Is the Mediterranean Diet an Acid Reflux Diet?

By Bill Bradley, R.D.
Updated November 4, 2021

Four years ago, I weighed 40 pounds more than I do now.  I had reflux so bad that I was in constant pain and throwing up.  I took Prilosec almost daily for years.  One day I simply got sick of being sick.  I decided that I would get better.  I went to a Naturopathic Physician, I started hiking every day, I stopped eating gluten and sugary desserts and I focused on eating the Mediterranean Diet.  Within a few days, the nausea went away, the pain in my esophagus began to fade, I started to lose weight and I only occasionally needed Prilosec.  Now, I don’t even think of taking any of these reflux medications.  On occasion, if I don’t eat well and get some heartburn, I take a teaspoon of baking soda with water, but even that is rare.  I still have to be careful with certain foods, but basically, I am healed.  The combination of this acid reflux diet, exercise and supplements cured my reflux.  I am a believer, because I lived it and now there is scientific proof of the role of diet with reflux.

A recent study done by the Feinstein Institute for Medical Research showed that people that ate a slightly restricted Mediterranean Diet along with drinking alkaline water had the same or better results in treating laryngopharyngeal reflux than those who took proton pump inhibitors (Nexium, Prevacid, Prilosec, etc.).  Doctor Craig Zalvan, the lead author of the study had been treating his patients with proton pump inhibitors for years, but was interested to see if there was another solution.  “Although effective in some patients, I felt medication couldn’t be the only method to treat reflux and recent studies reporting increased rates of stroke and heart attack, dementia and kidney damage from prolonged PPI use made me more certain,” said Dr. Zalvan. “I did research and saw a lot of studies using plant-based diets to treat patients for many other chronic diseases, so I decided to develop a diet regimen to treat my laryngopharyngeal reflux patients. The results we found show we are heading in the right direction to treating reflux without medication.”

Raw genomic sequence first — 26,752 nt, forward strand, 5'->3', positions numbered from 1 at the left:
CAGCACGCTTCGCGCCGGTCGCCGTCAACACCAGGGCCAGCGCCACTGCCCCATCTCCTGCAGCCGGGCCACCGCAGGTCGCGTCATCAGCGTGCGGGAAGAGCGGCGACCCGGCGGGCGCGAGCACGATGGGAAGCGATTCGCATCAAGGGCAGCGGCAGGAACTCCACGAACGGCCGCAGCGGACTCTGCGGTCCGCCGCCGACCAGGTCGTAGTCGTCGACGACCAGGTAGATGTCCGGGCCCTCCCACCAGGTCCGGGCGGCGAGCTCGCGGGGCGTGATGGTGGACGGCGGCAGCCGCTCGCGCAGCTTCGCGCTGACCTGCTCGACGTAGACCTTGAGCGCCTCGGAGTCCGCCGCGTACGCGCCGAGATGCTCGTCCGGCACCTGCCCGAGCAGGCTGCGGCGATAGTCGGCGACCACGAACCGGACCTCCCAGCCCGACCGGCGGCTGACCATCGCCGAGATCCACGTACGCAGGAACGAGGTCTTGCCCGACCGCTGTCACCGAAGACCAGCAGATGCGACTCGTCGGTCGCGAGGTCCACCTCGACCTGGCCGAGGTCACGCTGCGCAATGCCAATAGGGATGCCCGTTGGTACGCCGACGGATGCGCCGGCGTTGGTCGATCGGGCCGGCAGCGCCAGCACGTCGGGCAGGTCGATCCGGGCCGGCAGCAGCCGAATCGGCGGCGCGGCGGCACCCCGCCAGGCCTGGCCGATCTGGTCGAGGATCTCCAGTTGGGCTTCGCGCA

So, what did this “restricted” Mediterranean acid reflux diet look like?  Well, in many ways it was similar to the true Mediterranean Diet of Crete.  The diet of Crete is a plant based diet, that is very low in dairy products and meat.  In the “restricted” diet eaten by the study participants, they ate no meat or dairy.  They also abstained from coffee, alcohol, and greasy foods.  They avoided foods known to cause issues for people with reflux.  Very similar to what I did.  Plus they were eating all the anti-inflammatory foods of the Mediterranean.

And what were the side effects of eating the Mediterranean Diet?  Some weight loss, decreased cholesterol and blood pressures and a reduction in reflux similar or better than protein pump inhibitors.  In other words, the diet not only treated their reflux, but the rest of their bodies were healing as well.

For more information on what the true Mediterranean Diet of Crete looks like, here is our article on “Two Weeks of Eating on the Greek Island of Crete.”

Also, our book “Foods of Crete: Traditional Recipes of the Healthiest People in the World”, gives you 110 traditional recipes, many of which I used to help heal my reflux.

Mediterranean Diet Recipes from the Island of Crete






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  1. Linda. Harris January 20, 2022 at 9:48 am - Reply

    I. Have gerd and need to change my meal. plan seam like everything I eat makes me sick

    • Bill Bradley, R.D. January 24, 2022 at 9:03 am - Reply

      Hi Linda, Gerd can be difficult to solve. I still have to be careful with what I eat, but losing weight was helpful for me, but also seeing a Naturopathic Physician.

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